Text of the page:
being an (unintended) landlord
March 1, 2011 7:25 AM   Subscribe

Being an amateur landlord - what are the laws about declaring and pay income tax when you rent out a room? How about when and if you move for work (and are renting at your new location, and have to rent out your primary residence back in the old location?)

I'm in a situation where I might need to move for work soon. I bought a house about a year ago, so I'm not at a place where I could sell it easily (and I still have 2 years till I wouldnt have to repay the homebuyers tax credit). So if I move (and I rent in the new location), how would that work? I'd still get to keep the deductions for mortgage interest and property taxes, right? But would I then need to pay income tax on the renters that would be renting my house? What other tax benefits would I gain or lose?

(And a seperate question - when you rent out a room in a house you're living in fulltime, are you supposed to pay taxes on it? I know that technically you are, although no one I know actually does)

Thanks for the clarity. This is something I'm really not too clear on. So many books on renting out focus on being a landlord and discuss the dynamics of (sometimes multiple) rental properties. If anyone has some good books or suggestions on this particular topic, that'd be great.
posted by anonymous to Home & Garden (7 answers total)
This will be impossible to answer not knowing what city/country you're in. Maybe contact a Metafilter moderator and ask them to insert the relevant details.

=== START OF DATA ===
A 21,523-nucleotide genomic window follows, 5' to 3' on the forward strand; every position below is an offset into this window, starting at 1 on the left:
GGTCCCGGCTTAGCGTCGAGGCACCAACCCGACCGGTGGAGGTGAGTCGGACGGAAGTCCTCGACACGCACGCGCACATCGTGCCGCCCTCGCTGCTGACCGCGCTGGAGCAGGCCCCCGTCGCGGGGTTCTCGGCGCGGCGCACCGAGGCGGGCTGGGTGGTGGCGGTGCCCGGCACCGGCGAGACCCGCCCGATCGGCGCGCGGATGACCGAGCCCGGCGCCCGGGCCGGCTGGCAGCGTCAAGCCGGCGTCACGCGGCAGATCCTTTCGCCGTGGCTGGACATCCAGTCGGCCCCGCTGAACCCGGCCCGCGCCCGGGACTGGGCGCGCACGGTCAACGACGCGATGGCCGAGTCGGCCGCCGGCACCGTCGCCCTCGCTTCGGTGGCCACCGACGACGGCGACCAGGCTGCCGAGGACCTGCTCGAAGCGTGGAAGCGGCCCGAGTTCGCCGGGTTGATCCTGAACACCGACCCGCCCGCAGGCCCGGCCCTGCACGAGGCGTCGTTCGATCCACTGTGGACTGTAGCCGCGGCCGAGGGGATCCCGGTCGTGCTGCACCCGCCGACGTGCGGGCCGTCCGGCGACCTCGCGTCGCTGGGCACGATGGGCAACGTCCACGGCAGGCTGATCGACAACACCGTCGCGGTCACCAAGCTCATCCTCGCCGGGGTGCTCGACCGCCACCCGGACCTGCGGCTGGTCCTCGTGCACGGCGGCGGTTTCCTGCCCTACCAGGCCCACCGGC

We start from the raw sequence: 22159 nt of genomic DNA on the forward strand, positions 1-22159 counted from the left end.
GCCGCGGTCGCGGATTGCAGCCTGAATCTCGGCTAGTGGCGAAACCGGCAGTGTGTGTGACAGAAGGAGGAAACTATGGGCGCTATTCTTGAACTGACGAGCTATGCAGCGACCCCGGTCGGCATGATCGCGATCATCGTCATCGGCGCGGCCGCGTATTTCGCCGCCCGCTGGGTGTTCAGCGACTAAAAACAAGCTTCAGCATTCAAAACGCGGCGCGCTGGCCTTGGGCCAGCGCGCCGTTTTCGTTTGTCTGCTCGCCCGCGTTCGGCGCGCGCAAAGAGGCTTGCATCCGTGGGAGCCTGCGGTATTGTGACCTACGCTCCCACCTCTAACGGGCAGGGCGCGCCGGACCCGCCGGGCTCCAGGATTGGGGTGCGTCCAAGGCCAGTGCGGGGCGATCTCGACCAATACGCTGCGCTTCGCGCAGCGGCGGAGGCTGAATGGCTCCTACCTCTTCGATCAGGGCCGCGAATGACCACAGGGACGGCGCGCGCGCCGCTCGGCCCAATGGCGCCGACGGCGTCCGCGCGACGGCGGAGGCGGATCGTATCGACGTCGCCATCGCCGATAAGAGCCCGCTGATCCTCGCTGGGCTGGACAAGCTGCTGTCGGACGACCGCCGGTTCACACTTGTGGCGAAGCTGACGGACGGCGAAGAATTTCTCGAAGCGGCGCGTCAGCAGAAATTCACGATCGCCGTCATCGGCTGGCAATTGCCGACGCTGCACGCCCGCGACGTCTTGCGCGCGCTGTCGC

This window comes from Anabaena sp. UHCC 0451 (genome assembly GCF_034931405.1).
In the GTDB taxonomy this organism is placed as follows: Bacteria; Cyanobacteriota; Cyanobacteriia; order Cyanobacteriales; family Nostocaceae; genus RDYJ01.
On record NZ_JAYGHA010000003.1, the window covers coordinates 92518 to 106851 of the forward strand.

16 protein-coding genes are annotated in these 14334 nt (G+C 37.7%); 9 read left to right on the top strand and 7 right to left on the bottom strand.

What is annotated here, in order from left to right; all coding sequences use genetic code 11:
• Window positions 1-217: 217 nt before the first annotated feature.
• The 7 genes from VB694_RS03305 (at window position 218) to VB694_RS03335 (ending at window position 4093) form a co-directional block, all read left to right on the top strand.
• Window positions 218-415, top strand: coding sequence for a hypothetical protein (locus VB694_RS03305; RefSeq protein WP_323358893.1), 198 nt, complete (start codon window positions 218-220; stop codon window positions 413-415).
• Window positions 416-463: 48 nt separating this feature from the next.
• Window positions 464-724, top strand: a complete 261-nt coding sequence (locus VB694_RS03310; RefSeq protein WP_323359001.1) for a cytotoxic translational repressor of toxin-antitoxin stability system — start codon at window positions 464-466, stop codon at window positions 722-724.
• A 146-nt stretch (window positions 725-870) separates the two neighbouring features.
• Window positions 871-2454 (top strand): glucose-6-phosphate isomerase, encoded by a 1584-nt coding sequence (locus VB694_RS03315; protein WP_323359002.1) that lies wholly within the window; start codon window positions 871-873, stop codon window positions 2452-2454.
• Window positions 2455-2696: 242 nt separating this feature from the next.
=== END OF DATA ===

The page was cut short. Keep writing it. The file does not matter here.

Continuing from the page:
posted by EndsOfInvention at 7:30 AM on March 1, 2011

The best thing to do would be find a tax professional in the area in which you own your home. It can get so complicated (and renting may not exempt you from the tax credit issue - owning a home and being the primary occupant are two different things in a way that may matter there) and there can be local tax implications as well.
posted by Lyn Never at 7:56 AM on March 1, 2011

You just need to get an accountant. It's worth the couple of hundred bucks you'll pay to get this right, as not only will they be able to help you claim deductions you didn't know you had, but getting it wrong could easily subject you to hundreds of dollars in tax penalties.

Get thee to a CPA.
posted by valkyryn at 7:58 AM on March 1, 2011

Assuming you're in the US and want to DIY, IRS Publication 527 is a good place to start.
posted by iknowizbirfmark at 8:32 AM on March 1, 2011

Depends on where you live. A friend of mine was in the same situation and ended up paying more monthly because he lost the property tax abatement my city gives owner/occupants. Your mortgage may also require you to be an owner/occupant, so check on that as well. Talk to an accountant or a real estate attorney. You may also want to talk to a property management company, as it will be really difficult for you to manage your property remotely.
posted by electroboy at 12:43 PM on March 1, 2011

If you aren't using the house as a primary residence for three years, you'll have to pay the homebuyer tax credit back regardless of whether you sell it or not. Otherwise, iknowizbirfmark is spot on - start with Pub527.
posted by mbatch at 3:57 PM on March 1, 2011

There may also be state/local property tax issues, depending on where you live. Some property tax exemptions are based on residence in the home, and you lose them if you're renting it out, or don't live in the house for X number of years before you no longer live in it as your primary residence, etc.
posted by elpea at 5:23 PM on March 1, 2011

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